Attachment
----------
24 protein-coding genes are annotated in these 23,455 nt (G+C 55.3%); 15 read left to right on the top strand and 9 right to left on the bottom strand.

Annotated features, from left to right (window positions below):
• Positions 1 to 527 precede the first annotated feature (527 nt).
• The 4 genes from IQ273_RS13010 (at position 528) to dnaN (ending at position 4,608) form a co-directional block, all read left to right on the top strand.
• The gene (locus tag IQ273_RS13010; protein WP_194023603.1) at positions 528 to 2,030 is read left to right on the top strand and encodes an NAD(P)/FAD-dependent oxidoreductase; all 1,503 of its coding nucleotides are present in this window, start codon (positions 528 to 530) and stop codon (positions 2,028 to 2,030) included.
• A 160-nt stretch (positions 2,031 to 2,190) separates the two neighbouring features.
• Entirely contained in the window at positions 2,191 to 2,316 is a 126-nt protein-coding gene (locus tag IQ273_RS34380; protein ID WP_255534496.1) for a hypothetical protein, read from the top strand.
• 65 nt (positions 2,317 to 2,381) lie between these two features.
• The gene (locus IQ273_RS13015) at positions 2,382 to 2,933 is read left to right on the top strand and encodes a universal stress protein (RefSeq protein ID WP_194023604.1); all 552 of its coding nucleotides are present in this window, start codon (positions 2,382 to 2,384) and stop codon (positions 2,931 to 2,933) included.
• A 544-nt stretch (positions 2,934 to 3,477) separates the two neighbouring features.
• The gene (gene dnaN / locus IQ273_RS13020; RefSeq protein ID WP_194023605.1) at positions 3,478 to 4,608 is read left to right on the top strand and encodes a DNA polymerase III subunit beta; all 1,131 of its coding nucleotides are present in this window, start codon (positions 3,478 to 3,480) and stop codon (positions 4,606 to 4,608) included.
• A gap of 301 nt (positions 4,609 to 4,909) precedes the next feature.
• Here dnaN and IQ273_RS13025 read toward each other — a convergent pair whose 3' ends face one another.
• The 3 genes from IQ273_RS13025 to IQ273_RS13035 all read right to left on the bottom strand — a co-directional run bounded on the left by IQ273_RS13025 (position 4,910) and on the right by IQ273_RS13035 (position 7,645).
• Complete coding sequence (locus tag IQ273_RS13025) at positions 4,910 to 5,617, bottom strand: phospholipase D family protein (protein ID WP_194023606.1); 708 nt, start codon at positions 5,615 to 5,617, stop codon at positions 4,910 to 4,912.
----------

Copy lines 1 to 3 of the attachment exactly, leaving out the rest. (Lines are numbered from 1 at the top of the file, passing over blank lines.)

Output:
24 protein-coding genes are annotated in these 23,455 nt (G+C 55.3%); 15 read left to right on the top strand and 9 right to left on the bottom strand.

Annotated features, from left to right (window positions below):
• Positions 1 to 527 precede the first annotated feature (527 nt).